The last two years, I did a year-end review about my life and travels. I’m going to be completely honest and admit that I almost forgot this year. Do you ever get so caught up in everything you have to do that you forget to stop and look at where you came from? That’s been happening to me a lot these last few months. I’ve had my head down in my computer doing all of the boring blogging tasks that come with little praise or glory. The worst part is it takes months to see the results. I keep plugging away with little reward or encouragement. This sounds so negative, but I think it happens to the best of us and I want to be honest about it. I usually forget to stop and look at the big picture because I’m so caught up in all the tiny details.
I recently reconnected with a friend of mine who I met at a silent retreat in 2017. Actually, that’s a lie. We met at the airport after the retreat and happened to be taking the same plane from Thailand to Cambodia. A crazy coincidence that turned us into friends. After catching up, I realized how little time I’ve spent this year celebrating my wins. Writing down what we’ve accomplished and sitting there and acknowledging it is so important. I hope everyone reading this will do the same.
I moved to Kathmandu…
At the beginning of this year, I moved to Kathmandu. Well, kind of. It’s the first time I’ve lived in a foreign country where I rented an apartment and stayed in that apartment for months. I was still on a tourist visa, so I could only spend half the year there. In those months, I lived in Kathmandu. I went to the local vegetable market, dairy store, poultry shop, and fish market for food shopping. I ate at friend’s homes, my apartment, and local restaurants. I took public transportation (no easy feat in Kathmandu) and I lived like a local.
I always assumed that living in hostels and trying to travel like a local meant I was having an authentic experience. Boy was I wrong. Living in an apartment challenged me. I like to think I’m a true adventurer who can handle anything, but I had several epic meltdowns this year over stupid things. Things that are considered “basics” in America but are “luxuries” in Nepal. I cried over not having hot water for showers. I cried about having to wear all my clothes in my apartment in the winter because there was no heat, and even then, I was freezing. I cried when I misunderstood public transportation and we ended up abandoned on the side of a road hitchhiking. And then, I cried because I felt like a spoiled brat for crying over such dumb things.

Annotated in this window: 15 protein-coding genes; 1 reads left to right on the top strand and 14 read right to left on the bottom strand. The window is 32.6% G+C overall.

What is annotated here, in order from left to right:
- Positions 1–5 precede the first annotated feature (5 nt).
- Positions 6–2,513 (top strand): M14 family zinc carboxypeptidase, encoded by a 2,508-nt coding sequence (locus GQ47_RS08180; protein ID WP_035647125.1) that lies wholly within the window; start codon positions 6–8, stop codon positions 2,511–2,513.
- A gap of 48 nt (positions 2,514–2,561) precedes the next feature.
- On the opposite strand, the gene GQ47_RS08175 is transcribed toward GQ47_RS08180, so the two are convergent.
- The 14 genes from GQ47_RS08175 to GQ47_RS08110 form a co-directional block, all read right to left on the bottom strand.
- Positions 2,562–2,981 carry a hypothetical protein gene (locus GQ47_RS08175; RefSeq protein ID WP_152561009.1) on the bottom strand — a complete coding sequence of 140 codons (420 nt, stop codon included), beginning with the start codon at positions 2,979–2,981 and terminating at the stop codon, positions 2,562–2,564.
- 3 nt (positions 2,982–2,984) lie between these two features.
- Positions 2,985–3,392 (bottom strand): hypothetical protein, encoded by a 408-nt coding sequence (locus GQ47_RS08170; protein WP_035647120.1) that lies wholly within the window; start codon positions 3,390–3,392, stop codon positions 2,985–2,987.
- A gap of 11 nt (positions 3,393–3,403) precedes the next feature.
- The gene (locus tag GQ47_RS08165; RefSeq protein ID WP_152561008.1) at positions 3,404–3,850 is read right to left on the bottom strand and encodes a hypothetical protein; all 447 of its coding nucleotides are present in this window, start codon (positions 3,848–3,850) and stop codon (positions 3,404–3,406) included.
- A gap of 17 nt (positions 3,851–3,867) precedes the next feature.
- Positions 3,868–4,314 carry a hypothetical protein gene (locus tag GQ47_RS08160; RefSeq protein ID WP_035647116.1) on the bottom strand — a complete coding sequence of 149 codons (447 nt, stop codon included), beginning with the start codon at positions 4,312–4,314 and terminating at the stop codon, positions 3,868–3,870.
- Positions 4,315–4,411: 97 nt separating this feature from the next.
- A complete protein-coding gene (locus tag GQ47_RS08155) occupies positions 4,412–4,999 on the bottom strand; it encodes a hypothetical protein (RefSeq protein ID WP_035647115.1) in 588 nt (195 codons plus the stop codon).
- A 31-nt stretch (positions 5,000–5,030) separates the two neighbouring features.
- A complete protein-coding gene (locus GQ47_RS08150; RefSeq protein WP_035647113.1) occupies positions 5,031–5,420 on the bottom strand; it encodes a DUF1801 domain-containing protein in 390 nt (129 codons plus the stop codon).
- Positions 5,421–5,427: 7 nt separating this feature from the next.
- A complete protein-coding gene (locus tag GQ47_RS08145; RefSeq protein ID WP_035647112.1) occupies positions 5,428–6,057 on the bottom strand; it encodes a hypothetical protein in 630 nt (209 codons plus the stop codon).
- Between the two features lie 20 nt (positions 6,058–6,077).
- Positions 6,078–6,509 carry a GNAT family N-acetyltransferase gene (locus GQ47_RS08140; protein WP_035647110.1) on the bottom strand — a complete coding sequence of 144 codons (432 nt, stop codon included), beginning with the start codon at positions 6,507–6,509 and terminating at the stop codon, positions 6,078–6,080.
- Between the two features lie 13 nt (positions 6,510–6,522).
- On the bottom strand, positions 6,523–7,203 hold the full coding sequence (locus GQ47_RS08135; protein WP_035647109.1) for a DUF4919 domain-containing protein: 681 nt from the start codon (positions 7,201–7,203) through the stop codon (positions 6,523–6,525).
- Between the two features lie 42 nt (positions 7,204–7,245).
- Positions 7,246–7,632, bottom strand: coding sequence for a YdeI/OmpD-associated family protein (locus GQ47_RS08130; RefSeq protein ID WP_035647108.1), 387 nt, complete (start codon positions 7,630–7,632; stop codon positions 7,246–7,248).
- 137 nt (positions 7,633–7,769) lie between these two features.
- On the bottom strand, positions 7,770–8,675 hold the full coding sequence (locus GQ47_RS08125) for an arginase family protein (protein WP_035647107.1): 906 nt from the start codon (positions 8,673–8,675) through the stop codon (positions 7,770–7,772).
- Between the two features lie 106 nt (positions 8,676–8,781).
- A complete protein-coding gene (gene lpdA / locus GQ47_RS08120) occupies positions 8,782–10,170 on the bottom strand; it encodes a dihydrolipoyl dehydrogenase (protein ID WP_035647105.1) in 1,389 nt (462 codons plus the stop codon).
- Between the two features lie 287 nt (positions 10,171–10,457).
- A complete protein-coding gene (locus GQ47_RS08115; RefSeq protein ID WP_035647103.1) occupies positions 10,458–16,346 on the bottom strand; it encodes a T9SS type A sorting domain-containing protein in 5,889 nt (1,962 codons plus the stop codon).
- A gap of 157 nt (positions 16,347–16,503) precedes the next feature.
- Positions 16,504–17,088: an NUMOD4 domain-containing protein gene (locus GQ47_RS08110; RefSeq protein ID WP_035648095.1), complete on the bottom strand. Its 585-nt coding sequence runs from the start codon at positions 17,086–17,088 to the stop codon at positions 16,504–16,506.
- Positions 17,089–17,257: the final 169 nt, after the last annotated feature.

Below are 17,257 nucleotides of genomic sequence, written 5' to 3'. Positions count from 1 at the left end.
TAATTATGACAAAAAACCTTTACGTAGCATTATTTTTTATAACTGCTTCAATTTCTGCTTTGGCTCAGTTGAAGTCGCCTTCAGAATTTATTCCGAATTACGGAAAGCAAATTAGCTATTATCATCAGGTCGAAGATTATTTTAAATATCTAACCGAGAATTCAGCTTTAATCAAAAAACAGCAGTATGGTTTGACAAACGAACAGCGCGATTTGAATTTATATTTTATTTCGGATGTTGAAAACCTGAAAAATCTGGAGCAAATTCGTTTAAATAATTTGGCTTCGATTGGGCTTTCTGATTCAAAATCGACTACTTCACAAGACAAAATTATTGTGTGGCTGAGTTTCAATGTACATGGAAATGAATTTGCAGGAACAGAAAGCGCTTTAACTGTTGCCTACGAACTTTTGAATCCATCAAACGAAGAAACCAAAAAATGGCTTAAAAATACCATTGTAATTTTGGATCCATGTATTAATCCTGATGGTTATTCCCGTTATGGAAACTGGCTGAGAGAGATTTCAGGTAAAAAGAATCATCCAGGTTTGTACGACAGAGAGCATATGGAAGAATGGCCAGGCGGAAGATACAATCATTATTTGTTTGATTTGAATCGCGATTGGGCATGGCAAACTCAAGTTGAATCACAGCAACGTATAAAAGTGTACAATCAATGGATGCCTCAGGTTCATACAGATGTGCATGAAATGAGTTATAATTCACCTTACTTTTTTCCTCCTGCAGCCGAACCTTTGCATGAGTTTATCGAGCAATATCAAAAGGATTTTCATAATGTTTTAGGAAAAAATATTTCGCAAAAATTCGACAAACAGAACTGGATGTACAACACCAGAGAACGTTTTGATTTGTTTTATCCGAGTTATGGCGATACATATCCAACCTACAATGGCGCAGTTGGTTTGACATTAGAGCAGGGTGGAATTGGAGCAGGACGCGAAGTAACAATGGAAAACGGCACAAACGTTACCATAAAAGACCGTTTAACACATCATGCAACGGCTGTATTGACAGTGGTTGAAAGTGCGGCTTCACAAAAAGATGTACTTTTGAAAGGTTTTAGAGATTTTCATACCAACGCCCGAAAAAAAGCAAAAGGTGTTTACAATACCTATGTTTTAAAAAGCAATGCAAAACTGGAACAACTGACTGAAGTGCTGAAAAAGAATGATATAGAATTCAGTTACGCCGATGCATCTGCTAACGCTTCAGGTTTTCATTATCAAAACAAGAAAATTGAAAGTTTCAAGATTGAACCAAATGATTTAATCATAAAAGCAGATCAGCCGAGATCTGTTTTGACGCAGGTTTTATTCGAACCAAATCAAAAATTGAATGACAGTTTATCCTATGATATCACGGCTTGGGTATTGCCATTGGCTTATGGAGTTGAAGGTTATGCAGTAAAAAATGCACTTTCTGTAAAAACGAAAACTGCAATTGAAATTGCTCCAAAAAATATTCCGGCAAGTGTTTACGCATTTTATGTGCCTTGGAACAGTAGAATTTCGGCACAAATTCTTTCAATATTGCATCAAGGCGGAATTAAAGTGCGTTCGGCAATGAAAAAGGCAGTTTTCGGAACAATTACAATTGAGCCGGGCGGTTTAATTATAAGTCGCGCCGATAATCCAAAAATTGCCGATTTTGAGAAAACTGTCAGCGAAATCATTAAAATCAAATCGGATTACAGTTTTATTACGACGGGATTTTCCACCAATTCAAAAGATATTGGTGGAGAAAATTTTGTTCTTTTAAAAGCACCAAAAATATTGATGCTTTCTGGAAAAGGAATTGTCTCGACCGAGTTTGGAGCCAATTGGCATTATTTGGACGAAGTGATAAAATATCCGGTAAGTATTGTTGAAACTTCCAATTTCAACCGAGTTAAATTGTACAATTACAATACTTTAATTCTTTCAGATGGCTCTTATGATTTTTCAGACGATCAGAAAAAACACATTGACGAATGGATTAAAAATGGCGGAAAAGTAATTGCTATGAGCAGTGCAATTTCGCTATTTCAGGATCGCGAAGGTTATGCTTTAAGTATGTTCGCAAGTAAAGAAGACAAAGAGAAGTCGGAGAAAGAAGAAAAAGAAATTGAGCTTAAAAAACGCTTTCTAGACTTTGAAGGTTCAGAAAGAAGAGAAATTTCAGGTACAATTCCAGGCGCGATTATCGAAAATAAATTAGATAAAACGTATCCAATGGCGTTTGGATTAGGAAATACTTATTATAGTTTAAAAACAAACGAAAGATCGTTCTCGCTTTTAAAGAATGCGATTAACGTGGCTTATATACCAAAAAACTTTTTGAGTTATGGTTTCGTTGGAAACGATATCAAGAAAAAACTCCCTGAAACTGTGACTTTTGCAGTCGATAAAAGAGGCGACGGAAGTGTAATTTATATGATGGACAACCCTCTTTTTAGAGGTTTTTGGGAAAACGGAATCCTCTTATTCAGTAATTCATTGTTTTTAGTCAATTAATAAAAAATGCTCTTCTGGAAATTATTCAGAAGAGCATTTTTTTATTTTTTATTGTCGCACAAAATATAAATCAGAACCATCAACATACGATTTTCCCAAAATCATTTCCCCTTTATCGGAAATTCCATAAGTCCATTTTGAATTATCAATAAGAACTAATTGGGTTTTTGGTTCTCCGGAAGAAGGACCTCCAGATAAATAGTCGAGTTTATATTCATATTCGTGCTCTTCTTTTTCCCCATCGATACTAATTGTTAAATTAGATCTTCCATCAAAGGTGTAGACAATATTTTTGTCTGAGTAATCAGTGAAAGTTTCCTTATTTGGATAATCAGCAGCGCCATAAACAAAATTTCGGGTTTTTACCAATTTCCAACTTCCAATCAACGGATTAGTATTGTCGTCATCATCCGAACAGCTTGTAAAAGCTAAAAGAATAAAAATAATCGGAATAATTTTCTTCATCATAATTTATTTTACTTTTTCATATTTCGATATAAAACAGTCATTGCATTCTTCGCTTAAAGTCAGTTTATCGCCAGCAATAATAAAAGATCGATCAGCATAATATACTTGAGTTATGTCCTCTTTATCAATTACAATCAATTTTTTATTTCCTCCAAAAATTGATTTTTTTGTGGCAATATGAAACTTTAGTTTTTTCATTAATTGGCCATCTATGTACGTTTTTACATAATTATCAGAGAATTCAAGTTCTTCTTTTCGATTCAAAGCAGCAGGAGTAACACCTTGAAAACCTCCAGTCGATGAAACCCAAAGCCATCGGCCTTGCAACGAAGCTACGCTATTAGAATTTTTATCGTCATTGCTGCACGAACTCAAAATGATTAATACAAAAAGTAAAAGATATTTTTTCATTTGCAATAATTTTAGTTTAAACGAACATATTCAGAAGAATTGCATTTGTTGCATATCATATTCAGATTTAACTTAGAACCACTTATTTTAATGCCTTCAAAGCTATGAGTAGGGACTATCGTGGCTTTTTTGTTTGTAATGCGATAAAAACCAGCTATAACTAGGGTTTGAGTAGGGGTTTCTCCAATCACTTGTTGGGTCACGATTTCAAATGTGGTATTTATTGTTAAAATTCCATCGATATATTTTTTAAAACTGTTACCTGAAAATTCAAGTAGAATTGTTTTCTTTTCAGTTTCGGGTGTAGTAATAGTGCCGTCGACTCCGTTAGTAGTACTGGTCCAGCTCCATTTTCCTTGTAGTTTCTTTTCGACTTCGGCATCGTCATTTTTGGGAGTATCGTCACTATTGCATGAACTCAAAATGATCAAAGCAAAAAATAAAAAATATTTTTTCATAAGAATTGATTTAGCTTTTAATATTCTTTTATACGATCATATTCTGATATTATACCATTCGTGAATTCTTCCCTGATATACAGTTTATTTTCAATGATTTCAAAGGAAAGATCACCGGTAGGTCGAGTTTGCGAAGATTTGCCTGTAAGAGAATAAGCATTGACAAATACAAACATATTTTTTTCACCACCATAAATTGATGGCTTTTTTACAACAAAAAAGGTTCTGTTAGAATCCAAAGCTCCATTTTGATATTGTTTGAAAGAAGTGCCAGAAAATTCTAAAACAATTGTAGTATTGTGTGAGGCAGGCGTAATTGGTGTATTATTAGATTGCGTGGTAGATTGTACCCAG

Life in Nepal was not easy, but I loved it. It really showed me how much I take for granted on a daily basis. I grew up privileged. We’ve always had hot water for showers, clean drinking water, electricity and indoor heat. It was amazing to me how much I struggled without those things. I learned a lot in 2019 about how people in other countries live, and I appreciate the little things so much more now.
I went far off the beaten path…
Nepal is the kind of place that welcomes you with open arms. The people are kind and loving. They take you under their wing even if you’re a complete stranger. I’ve always wanted to say thank you. To give something back. I’ve tried to give back in little ways here and there, but it never felt like enough. Finally, an opportunity came up that my heart connected with. I saw a Facebook post about an organization called Clean Drink Adventures, who were delivering water filtration systems to areas in Nepal that don’t even exist on Google maps. I’d like to say it was an “off-the-beaten-path” experience, but this went even further than that.
Before leaving, I painted murals in South Carolina in exchange for donations and I asked everyone I knew if they could donate. In the end, I was able to raise enough funds to help the country that has embraced me. Our entire team raised enough money for 24 chlorine makers which were hand delivered in Western Nepal far from any tourist trail. This trip was the best trip I’ve ever taken. I don’t say that lightly. I’ve done some pretty cool stuff over the last few years. But this… it brought me to tears. It reminded me of everything I love about Nepal. Everything I love about traveling. About meeting people who you have nothing in common with. People you can’t even communicate with. And despite all of that, leaving with a deep respect for one another. Even though we delivered the chlorine makers, I left the experience feeling like I was the one who gained more from it.
I worked hard…
Over the last few years, I’ve heard a lot of interesting comments about my job. Most of them implying that it’s not a job or wondering when I will get a job. For some reason, everyone thinks having a blog takes 10 mins a day. I can tell you right now that I often work 40+ hour weeks.